On the path up to the big viewpoint of the day, Big Bald mountain, some pretty snails had been brought out by the wet weather. There was no view from Big Bald! Just mist and rain. A deer had been using the trail for a long way and I followed its hoofprints up the mountain. On the top, the wind was so strong I got blown off the path a couple of times.

At the end of the day, as I came to the bottom of the trail into the town of Erwin, I found someone had left trail magic beer. People do this occasionally and it seems a very pure form of trail magic as there is no chance to thank the trail angel except in your head.  I took a can and it was much appreciated. I went to Uncle Johhny’s hostel, where I met Branches again. He said the staff were out, but I should set up my tent and settle the next day.

Day 25 : Second zero

I needed to take a day off to recover from the last few days, and clean up after all the mud. But also to catch up on some ill health news from home via the internet. It turned out to be a good day to be off the trail as it rained very heavily at times during the day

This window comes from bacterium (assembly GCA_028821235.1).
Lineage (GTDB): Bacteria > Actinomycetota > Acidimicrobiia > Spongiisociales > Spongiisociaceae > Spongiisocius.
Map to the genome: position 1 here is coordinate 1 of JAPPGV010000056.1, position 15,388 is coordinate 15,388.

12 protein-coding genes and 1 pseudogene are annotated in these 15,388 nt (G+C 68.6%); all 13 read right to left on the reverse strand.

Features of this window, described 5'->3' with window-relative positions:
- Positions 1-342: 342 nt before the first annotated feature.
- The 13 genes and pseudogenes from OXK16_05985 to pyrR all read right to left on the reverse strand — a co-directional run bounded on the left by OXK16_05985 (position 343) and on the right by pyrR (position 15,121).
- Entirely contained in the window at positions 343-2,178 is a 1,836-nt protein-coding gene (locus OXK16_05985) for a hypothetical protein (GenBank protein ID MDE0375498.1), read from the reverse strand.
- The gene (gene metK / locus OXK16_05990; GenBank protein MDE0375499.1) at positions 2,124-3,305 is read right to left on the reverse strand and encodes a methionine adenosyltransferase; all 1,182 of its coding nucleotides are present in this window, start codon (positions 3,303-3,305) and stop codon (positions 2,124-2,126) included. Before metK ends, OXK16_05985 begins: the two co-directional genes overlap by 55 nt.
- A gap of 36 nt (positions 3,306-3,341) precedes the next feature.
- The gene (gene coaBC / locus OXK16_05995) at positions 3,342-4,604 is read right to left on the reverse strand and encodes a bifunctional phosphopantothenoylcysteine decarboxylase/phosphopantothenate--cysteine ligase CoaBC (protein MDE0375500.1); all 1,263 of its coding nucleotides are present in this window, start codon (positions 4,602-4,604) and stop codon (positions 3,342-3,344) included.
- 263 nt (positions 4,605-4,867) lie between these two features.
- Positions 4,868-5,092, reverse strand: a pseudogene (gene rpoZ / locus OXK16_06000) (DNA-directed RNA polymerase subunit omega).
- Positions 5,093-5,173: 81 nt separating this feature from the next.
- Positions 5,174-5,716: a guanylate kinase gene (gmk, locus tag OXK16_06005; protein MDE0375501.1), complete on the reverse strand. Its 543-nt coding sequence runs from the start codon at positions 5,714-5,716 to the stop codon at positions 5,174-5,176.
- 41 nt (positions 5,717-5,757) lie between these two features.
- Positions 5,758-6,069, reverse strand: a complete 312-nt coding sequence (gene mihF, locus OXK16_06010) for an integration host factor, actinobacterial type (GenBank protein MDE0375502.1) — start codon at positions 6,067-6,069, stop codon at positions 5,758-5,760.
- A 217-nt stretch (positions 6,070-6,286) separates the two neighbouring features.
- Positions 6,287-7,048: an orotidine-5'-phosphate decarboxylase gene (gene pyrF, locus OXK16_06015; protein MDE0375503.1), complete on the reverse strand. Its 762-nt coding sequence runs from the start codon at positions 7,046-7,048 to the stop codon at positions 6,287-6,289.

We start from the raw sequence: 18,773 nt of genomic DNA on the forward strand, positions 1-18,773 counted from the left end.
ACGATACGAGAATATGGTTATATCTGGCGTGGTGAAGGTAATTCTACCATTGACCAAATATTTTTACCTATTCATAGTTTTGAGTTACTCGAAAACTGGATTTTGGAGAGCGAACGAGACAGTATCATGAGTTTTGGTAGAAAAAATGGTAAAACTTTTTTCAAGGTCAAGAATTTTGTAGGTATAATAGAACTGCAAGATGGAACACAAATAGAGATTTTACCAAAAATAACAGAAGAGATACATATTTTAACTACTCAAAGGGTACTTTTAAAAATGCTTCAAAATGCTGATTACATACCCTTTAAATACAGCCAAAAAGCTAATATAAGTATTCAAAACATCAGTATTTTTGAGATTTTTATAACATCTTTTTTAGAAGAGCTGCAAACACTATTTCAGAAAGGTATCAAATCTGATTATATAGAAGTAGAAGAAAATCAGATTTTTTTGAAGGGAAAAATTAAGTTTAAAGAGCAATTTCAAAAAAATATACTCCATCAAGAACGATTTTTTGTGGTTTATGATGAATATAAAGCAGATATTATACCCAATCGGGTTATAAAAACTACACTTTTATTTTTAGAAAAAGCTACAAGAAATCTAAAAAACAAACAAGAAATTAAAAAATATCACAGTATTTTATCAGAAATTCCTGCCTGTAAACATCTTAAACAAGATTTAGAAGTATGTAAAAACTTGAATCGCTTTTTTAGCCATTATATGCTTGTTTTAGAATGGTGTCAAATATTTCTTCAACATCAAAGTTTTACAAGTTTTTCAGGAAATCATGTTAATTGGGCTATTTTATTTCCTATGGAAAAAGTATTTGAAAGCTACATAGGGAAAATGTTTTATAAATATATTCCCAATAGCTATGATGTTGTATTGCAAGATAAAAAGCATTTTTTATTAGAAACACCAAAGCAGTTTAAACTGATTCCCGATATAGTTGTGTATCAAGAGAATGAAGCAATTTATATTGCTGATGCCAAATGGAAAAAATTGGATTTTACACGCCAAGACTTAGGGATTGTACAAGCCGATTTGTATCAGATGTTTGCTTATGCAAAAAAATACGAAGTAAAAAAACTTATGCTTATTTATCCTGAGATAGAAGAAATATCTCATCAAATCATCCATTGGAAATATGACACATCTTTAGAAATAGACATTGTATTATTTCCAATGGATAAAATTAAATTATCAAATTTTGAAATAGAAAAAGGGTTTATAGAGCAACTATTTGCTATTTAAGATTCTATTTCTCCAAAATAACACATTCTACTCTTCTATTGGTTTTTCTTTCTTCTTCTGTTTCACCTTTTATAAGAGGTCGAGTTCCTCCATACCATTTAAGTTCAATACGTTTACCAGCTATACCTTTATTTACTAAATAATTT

Hostel stays are always a good opportunity to catch up with people you have met on the trial previously, and to encounter an interesting cast of characters. One of these was Skipper, a neuro divergent young man who entertained and occasionally irritated other hikers with his pinball mind. He would say and ask whatever came into his head, and then switch topics while a hiker was coming to grips with his previous sentence. Tomcat (Mika) and Hotdog (Joe) also passed through and set off in heavy rain. They are the people who I have been coinciding with for the longest, and it is always a pleasure to see them.

Day 26 : Hard climbing and a surprise halfway up a mountain

Trail Angels on the way up Unaka mountains